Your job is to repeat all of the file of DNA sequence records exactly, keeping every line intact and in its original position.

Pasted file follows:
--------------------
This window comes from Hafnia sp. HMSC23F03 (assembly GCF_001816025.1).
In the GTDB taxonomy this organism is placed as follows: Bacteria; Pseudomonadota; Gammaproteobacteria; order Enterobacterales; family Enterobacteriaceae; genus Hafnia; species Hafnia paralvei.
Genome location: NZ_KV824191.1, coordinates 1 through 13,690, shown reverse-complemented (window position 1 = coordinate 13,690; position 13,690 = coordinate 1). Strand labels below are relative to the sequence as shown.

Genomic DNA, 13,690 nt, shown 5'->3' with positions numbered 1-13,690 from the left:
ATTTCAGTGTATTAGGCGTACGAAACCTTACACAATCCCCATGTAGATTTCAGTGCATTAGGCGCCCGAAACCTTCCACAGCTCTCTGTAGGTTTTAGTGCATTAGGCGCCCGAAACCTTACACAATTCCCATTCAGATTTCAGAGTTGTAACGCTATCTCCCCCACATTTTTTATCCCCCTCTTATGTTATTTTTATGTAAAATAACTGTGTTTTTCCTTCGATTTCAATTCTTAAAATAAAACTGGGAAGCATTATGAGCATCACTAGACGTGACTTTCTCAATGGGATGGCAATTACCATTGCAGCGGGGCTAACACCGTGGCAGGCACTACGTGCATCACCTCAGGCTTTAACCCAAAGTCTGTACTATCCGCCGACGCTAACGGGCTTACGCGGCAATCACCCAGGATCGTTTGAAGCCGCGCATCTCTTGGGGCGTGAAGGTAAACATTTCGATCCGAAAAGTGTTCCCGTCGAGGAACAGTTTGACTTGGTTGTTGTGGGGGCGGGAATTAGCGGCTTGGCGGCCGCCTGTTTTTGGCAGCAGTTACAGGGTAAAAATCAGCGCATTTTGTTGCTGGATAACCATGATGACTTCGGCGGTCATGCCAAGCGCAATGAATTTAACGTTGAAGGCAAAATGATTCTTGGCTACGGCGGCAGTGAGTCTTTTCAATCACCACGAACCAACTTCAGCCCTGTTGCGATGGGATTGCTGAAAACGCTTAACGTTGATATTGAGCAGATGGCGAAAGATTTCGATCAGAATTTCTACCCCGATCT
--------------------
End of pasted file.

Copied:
This window comes from Hafnia sp. HMSC23F03 (assembly GCF_001816025.1).
In the GTDB taxonomy this organism is placed as follows: Bacteria; Pseudomonadota; Gammaproteobacteria; order Enterobacterales; family Enterobacteriaceae; genus Hafnia; species Hafnia paralvei.
Genome location: NZ_KV824191.1, coordinates 1 through 13,690, shown reverse-complemented (window position 1 = coordinate 13,690; position 13,690 = coordinate 1). Strand labels below are relative to the sequence as shown.

Genomic DNA, 13,690 nt, shown 5'->3' with positions numbered 1-13,690 from the left:
ATTTCAGTGTATTAGGCGTACGAAACCTTACACAATCCCCATGTAGATTTCAGTGCATTAGGCGCCCGAAACCTTCCACAGCTCTCTGTAGGTTTTAGTGCATTAGGCGCCCGAAACCTTACACAATTCCCATTCAGATTTCAGAGTTGTAACGCTATCTCCCCCACATTTTTTATCCCCCTCTTATGTTATTTTTATGTAAAATAACTGTGTTTTTCCTTCGATTTCAATTCTTAAAATAAAACTGGGAAGCATTATGAGCATCACTAGACGTGACTTTCTCAATGGGATGGCAATTACCATTGCAGCGGGGCTAACACCGTGGCAGGCACTACGTGCATCACCTCAGGCTTTAACCCAAAGTCTGTACTATCCGCCGACGCTAACGGGCTTACGCGGCAATCACCCAGGATCGTTTGAAGCCGCGCATCTCTTGGGGCGTGAAGGTAAACATTTCGATCCGAAAAGTGTTCCCGTCGAGGAACAGTTTGACTTGGTTGTTGTGGGGGCGGGAATTAGCGGCTTGGCGGCCGCCTGTTTTTGGCAGCAGTTACAGGGTAAAAATCAGCGCATTTTGTTGCTGGATAACCATGATGACTTCGGCGGTCATGCCAAGCGCAATGAATTTAACGTTGAAGGCAAAATGATTCTTGGCTACGGCGGCAGTGAGTCTTTTCAATCACCACGAACCAACTTCAGCCCTGTTGCGATGGGATTGCTGAAAACGCTTAACGTTGATATTGAGCAGATGGCGAAAGATTTCGATCAGAATTTCTACCCCGATCT